Reflecting on excellence.

I’ve had a great deal of internal conflict about being recruited into coaching at the junior levels. Too many parents living vicariously through their children. Too many coaching entrepreneurs building expensive elite academies, and so much more stress being applied to children and teenagers who aren’t being equipped to succeed in life let alone mastering the ups and downs of a possible elite career.
 
Strangely we see lots of attention on mental health these days with little introspection as to root cause.
 
I’m coaching adult runners these days, and a common theme I see every week is how people feel like failures for not meeting the shifting goals set on paper for them to achieve on a particular day.
 
People work very hard to feel so inadequate about themselves while putting in incredible performances day after day while juggling children, work, staff, cross-city drives at 4:45 am or mid afternoon rush hour. I see this self directed tension going into children every day.
 
Reflecting on this I think there is a lot of room to bring mindfulness/meditation/introspection as a competency to the sport realm. I also feel we need to address they “why” of pro sport as well. What are they working so hard to achieve?
 
We are overflowing in technology now, I think there’s plenty of room to add a bit more to other side of the scale and explore the why of competing alongside the “what” and “how”.
 
My personal contribution:
 
I recall the “talk” my running coach gave me in 1988 when it was suddenly a very real possibility that I could be Olympic-calibre inside of 4 years. I also recall his /very real/ anger when I rejected the notion of making the olympics as a goal. I just enjoyed a safe place to grow and learn inside of our training plan. If we made it great, if not, we’re still improving, right? For me, we could end up in the same geographical place even if we took separate spiritual/psychological paths getting there. I always thought goals like that were also restraining, as I found it possible to exceed goals as much as fall short of them. To me the goal was perfecting the routine, and finding new ways to muster more focus and more energy towards already very difficult training regimen. The science of a great athlete must include the science of self mastery – this is not an easy path.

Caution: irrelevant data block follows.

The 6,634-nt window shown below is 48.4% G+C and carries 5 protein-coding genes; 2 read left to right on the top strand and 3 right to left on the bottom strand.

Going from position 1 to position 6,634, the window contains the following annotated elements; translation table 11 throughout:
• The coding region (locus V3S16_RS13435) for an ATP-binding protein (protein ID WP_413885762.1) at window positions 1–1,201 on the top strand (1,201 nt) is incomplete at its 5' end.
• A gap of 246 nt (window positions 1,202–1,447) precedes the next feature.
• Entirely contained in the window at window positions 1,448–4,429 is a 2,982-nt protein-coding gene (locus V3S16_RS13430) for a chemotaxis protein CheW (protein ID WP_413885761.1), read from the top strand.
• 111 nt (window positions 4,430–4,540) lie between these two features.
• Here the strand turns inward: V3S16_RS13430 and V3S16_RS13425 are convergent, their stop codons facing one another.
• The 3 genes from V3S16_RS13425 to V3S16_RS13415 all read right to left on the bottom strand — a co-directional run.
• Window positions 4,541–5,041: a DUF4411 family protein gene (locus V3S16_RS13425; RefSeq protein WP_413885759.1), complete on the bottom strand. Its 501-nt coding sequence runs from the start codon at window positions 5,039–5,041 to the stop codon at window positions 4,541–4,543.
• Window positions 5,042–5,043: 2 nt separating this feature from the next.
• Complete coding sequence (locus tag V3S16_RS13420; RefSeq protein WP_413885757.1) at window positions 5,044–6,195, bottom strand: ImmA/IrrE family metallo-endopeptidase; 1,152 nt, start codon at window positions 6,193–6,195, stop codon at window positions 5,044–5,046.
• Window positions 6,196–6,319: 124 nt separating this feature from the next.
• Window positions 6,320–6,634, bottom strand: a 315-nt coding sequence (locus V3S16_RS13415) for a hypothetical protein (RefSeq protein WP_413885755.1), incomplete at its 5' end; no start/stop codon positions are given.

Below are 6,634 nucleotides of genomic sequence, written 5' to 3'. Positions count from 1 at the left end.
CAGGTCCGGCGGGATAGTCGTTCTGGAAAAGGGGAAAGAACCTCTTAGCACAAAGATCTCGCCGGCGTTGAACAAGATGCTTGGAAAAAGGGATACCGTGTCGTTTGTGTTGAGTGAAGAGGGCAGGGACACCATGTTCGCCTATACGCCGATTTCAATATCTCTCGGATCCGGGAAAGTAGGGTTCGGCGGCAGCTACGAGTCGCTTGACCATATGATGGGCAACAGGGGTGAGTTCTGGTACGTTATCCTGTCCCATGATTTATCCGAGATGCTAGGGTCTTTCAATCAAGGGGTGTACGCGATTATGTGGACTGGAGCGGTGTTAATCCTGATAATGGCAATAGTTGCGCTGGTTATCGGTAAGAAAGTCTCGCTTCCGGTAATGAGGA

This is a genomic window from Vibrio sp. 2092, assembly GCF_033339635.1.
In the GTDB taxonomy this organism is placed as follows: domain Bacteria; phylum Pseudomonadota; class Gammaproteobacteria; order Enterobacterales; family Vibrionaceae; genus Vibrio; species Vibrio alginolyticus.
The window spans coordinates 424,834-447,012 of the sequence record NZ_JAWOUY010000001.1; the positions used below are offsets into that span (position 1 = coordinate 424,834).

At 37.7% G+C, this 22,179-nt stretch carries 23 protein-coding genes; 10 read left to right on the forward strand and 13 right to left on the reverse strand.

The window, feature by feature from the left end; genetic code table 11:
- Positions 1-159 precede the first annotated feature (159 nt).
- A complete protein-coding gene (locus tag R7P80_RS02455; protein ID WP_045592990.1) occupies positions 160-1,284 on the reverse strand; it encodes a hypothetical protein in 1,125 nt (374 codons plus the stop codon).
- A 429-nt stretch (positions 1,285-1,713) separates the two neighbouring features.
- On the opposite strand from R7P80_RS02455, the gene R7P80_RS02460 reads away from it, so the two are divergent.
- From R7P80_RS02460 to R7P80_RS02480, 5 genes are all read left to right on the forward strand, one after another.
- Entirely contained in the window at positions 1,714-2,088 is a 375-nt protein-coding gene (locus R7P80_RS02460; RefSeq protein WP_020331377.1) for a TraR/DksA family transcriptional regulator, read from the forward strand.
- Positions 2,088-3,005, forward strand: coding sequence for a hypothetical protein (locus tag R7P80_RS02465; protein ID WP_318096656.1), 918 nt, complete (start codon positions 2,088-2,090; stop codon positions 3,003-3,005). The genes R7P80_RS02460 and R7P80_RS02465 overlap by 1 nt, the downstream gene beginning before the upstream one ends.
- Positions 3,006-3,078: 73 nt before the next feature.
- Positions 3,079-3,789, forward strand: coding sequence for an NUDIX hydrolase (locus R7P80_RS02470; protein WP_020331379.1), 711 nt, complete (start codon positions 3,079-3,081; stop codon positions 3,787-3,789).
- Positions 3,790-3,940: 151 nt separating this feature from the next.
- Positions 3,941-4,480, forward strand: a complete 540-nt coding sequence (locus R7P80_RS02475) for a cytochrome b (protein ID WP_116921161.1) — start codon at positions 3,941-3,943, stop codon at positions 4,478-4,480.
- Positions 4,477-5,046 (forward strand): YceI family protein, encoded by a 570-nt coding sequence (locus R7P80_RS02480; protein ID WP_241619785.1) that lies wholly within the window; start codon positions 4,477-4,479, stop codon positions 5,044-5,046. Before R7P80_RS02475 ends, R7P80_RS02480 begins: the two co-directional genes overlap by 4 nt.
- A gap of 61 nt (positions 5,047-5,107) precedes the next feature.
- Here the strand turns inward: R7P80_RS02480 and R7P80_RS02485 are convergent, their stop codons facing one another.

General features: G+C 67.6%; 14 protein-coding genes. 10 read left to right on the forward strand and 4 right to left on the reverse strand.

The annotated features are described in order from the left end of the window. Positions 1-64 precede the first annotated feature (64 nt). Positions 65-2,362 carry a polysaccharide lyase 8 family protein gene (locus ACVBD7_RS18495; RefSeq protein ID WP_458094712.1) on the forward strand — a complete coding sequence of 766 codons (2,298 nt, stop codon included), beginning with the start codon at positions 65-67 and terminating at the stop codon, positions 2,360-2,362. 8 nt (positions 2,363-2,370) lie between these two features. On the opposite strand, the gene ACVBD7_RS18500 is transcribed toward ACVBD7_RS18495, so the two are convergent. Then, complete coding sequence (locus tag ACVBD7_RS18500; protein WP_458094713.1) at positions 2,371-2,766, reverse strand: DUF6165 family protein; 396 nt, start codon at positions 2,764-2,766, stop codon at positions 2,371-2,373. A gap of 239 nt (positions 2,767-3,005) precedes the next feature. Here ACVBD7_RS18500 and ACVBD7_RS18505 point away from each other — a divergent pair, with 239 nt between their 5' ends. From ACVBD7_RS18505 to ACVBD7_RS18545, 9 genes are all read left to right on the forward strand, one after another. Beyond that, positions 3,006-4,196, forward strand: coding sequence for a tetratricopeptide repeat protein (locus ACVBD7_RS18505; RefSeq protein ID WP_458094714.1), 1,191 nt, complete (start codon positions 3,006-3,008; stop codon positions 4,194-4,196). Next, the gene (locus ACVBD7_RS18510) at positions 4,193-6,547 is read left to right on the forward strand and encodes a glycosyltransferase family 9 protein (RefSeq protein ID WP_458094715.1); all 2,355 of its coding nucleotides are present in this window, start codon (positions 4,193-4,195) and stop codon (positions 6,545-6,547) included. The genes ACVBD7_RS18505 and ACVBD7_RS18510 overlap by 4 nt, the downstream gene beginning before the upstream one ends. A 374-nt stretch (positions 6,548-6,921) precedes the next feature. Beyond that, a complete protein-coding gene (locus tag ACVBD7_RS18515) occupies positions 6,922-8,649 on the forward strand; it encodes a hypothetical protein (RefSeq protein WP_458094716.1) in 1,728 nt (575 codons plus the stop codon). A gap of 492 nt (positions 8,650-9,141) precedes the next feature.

I’ll leave you with this:
 
If I’d embraced my coach’s way, I could have found myself rudderless like many other athletes focused on a single thing as a motivator for their lives. I’ve known several Olympians who disintegrated after failing to make those Olympic teams. There’s almost a cliche about old athletes “finding” themselves after their careers ended. One career I was familiar with ended in a personal psychological breakdown and a murder suicide, despite said athlete succeeding massively in life (Med grad, studying to be a surgeon I believe, married to another surgeon).
 
In focusing on the **process of excellence, I found emotional, philosophical, and practical strength to power myself to any goal. I also found great peace in choosing my own goals irrespective of fashion, prestige, or power.

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